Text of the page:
Fitz has been persuaded back to court, posing as a servant to the decadent Lord Golden (who is the Fool in disguise). In secret, he will train Prince Dutiful in the magic known as the Skill.
The peace remains fragile, so the diplomatic wedding between Dutiful and the Outislander princess is a crucial alliance. But when Elliania arrives she challenges the prince to undertake an impossible quest before she will accept him.
He must kill Icefyre, one of the last true dragons. And Fitz and the Fool must go with him…
Length: 641 pages/25 hours
Published: 2011/2013 (originally 2002)
Publisher: HarperVoyager/HarperCollins UK Audio
The Golden Fool is the second book in The Tawny Man trilogy, which is the third trilogy in the Realm of the Elderlings series by Robin Hobb. I have been reading this series as I’m following along with the Catch-Up Book Club on BookTube, and I’ve been really enjoying it!
The Realm of the Elderlings is an epic fantasy series, spanning a world that only gets more complex as the books progress. We learn more about the magic with each book, and find out more about characters who have so far remained quite a mystery (particularly the Fool).
If you haven’t read the Farseer or Liveship Traders trilogies, then you should read those before you read The Tawny Man trilogy, especially the Farseer series. This trilogy will make little sense to you if you haven’t. Hobb tries, I think, to build reminders and explanations of past events into the narrative. But I think that if I hadn’t read the previous trilogies I would feel quite lost.
Hobb’s writing is always brilliant, and that’s no different in The Golden Fool. The story is told in first person POV, from Fitz’s perspective. He’s telling the story from some point in the future, when he is, presumably, older and wiser. I think this perspective gives a gravity to the story.
As I said, the world is only getting larger with every passing book. This book expands the world to include the Outislanders, who were the enemy in the Farseer trilogy. I think including them in this way takes away the ‘evil’ element that came across in the earlier books. They are humans just like the people of the Six Duchies, and relationships between warring nations can change. I like that Hobb includes this, especially as now Fitz is older he’s more likely to see the situation in a nuanced way anyway (as compared to being 15 in the first books).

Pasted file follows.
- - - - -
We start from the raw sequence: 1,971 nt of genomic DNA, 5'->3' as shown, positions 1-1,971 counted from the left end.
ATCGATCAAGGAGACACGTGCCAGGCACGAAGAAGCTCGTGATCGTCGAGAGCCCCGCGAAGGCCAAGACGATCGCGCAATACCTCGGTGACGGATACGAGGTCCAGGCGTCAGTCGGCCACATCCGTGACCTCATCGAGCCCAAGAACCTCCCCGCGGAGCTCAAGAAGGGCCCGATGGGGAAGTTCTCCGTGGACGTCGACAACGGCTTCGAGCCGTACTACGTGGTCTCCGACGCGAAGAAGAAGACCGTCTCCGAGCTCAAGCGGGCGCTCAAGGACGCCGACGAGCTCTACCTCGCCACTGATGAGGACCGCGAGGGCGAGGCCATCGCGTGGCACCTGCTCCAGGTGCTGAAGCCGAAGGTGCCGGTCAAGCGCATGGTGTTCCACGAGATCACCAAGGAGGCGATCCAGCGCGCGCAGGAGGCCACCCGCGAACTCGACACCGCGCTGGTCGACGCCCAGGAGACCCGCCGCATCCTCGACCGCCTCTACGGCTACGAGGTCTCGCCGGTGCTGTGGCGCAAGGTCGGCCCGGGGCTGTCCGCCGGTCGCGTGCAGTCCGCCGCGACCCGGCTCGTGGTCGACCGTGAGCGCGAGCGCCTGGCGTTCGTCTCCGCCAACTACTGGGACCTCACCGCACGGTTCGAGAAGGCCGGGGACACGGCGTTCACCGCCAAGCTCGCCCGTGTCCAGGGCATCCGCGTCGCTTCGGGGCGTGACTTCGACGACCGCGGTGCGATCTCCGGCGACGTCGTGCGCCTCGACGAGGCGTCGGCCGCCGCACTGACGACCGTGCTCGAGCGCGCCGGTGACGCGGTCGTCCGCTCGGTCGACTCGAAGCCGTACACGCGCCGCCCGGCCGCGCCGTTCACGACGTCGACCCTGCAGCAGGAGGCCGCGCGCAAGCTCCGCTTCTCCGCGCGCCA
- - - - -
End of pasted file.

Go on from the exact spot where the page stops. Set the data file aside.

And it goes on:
Of the books I’ve read so far, The Golden Fool is the slowest of them all. Not a lot happens as far as the plot is concerned. It’s very much about setting up for the final book, Fool’s Fate. I think as we’re so familiar with the world and characters now, the series can get away with a slow book like this. Simply just reading about Fitz’s daily life is comforting, in a way. Fitz is quite an introspective character, and the symbolism of his life in Buckkeep now compared to when he was a boy isn’t lost on him. We get a lot of musings about how things have changed (and how they haven’t).
The Fool is still as mysterious as ever. We do get more information about him in this book though, so the mystery is starting to unravel a little. We also get a hint in this book about what the overall quest of the entire series is going to look like, wrapped up in of course more mystery. As far as characters go, I’m not the biggest fan of the Fool. But I’m not sure I’m supposed to be. We know very little about him or his motivations throughout both stories, and it’s never easy to tell what his true intentions are.
The Golden Fool carries on with the same storyline about the Wit, the sister magic to the Skill, which the characters see as dangerous and undesirable to have. People are, in fact, killed because of possessing it. This type of prejudice does mirror, I think, the prejudices faced by the LGBTQ+ community over the years. It’s possible this is where Hobb drew her inspiration from. The Fool is of course still the only character connected to the LGBTQ+ community, and there are scenes in this book that do briefly touch on being queer. Though, because we know so little about who the Fool truly is, it’s not clear how accurate this is. I appreciate this storyline about prejudice, misinformation and hostility towards people simply because of who they are. I think it’s something many of us can relate to.
Though The Golden Fool is probably my least favourite book in the series so far, I still enjoyed it. I’m struggling to see a scenario where I wouldn’t enjoy a book in this series. I’m looking forward (eagerly) to reading Fool’s Fate.